As Robin DiAngelo, Associate Professor of Education at the University of Washington in Seattle and who specializes in whiteness studies, stated, “It is white people’s responsibility to be less fragile; people of color don’t need to twist themselves into knots trying to navigate [white people] as painlessly as possible”
Minnesota Not Nice
To my fellow Minnesotans, I’m a culprit of blindly believing our state was “safer” because we have been voting blue since 1976. That statistic itself is nowhere near enough to be accepting the status quo. In 2019, Minnesota was ranked as the fourth worst metropolitan area in the United States for black Americans.
Kirsten Delegard, the founder of Mapping Prejudice Project, has worked to uncover racial covenants (racially charged zoning ordinances), revealing the racist and oppressive nature of the housing landscape of Minnesota. The legacy of these covenants from the early 20th century can be seen in the breakdown of Minneapolis neighborhoods, those with covenants being 80 percent white.
Despite how its northern geography might historically make this state appear liberal, Minnesota still ranks second in the nation for worst median income and homeownership gaps between the black and white community. Being liberal and being racist are not mutually exclusive. We cannot overlook liberal racism. We cannot overlook any racism.
The history of the Minneapolis Police Department and Minneapolis legislature dates back to 1969, when Charles Stenvig, a police lieutenant, was elected mayor of Minneapolis and shifted the political landscape to oppose scientifically proven methods of handling crime and instead deepened racism in the functioning of the Minneapolis government. Now is the time to fight to break down that system put together by Stenvig, those before him, and those after him. To the Minneapolis government, it is time to achieve justice and peace by prosecuting the police.
This past week was my birthday, and all I can think about asking for this year is a safe and just world. I’m asking to take activism a step further than social media and make it a mindset, so it pervades the daily actions of the citizens of our nation.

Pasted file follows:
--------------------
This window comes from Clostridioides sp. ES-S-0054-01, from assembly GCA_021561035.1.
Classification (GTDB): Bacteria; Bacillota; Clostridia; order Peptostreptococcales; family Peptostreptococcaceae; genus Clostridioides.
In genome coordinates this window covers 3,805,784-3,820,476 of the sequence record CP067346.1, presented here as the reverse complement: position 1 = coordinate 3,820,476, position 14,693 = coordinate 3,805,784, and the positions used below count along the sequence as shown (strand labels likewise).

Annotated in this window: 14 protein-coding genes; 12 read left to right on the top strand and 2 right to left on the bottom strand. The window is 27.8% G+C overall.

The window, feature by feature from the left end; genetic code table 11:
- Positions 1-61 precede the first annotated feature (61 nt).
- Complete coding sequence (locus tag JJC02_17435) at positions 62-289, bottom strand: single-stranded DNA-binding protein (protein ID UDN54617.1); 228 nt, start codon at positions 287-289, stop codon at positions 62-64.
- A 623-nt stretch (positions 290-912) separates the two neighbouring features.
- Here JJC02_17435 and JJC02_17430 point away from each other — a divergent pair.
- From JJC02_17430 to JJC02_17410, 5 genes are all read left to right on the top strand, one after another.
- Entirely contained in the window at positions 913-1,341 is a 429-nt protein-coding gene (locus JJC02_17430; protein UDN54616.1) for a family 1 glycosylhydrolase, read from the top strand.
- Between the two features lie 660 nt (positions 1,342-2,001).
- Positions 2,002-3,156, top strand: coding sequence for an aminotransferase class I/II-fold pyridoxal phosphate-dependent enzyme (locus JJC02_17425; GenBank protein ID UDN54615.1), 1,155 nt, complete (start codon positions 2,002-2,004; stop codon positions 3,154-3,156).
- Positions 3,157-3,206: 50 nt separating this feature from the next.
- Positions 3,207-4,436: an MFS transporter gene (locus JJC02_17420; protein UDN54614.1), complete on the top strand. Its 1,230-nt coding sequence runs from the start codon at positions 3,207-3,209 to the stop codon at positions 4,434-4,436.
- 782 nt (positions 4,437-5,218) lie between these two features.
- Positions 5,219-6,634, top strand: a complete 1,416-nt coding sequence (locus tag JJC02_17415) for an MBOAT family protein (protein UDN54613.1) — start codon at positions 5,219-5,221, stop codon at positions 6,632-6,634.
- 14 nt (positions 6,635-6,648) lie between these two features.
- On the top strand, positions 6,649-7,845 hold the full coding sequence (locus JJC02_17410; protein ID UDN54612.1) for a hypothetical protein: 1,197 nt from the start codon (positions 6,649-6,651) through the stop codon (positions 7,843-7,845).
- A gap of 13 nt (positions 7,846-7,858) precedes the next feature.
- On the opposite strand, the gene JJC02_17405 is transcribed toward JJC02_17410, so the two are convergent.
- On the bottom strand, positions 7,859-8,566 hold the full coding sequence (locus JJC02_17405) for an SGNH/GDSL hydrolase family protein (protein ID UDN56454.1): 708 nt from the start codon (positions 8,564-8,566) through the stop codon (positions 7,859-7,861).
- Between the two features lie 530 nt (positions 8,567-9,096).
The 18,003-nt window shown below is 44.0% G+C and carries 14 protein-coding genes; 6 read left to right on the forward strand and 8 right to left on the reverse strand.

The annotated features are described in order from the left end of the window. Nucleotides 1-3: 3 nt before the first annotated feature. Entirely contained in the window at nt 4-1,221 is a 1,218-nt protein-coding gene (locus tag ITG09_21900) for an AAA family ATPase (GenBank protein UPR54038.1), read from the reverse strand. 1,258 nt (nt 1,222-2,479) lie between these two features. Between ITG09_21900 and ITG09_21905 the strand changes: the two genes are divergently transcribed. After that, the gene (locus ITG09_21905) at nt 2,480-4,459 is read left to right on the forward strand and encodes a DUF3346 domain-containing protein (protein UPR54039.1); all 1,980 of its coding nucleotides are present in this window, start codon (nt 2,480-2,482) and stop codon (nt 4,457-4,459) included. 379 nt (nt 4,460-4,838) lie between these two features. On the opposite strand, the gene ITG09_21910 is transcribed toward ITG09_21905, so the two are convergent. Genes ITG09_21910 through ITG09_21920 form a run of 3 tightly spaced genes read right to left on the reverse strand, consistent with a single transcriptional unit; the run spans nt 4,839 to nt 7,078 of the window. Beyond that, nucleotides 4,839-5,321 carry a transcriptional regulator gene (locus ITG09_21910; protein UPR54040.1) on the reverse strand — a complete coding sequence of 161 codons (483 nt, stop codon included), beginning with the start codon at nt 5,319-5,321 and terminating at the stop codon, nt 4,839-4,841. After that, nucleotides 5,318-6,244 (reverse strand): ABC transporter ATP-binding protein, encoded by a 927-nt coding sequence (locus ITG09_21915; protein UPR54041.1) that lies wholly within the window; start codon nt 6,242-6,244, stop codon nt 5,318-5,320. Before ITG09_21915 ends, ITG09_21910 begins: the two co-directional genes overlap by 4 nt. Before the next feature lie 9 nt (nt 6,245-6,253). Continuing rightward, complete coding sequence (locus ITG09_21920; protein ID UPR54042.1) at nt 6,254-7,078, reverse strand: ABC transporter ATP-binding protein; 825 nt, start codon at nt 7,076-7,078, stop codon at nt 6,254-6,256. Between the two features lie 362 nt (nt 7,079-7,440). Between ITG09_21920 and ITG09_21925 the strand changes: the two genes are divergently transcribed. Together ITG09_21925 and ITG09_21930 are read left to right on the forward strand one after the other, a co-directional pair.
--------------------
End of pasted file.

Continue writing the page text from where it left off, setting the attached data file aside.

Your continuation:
I’m asking to recognize your privilege if you have the flexibility and freedom to be discussing, sharing, or even thinking about something other than the atrocity that has been taking place for centuries against our black community. I’m asking you to reflect on how you’re complicit in this system if you’re not outraged.
You may have heard how it’s not a riot, but a revolution. You may see what has been incited by the murder of George Floyd, Ahmaud Arbery, Breonna Taylor, and so many more as a movement. I challenge you to take it a step further and understand that this, what we’re asking for, deserves to be a reality. To everyone affected by the death of George Floyd, the deaths of so many more, and the state of this corrupt and broken system — I am so sorry. I am truly so sorry.
Remember James Baldwin’s words: “Not everything that is faced can be changed, but nothing can be changed until it is faced.”
23-year-old Suparna Malia lives in Minneapolis, MN. She works in consulting for a technology firm, and likes to spend her free time playing the piano, dancing, cooking, and reading. Having been born in the United States and raised in Minnesota, Suparna has actively pursued learning about her Indian culture since a young age, and has always been passionate about the intersectionality of various identities and their relation to the current American landscape. Social Justice has always motivated her to be active and involved with volunteering and serving her community.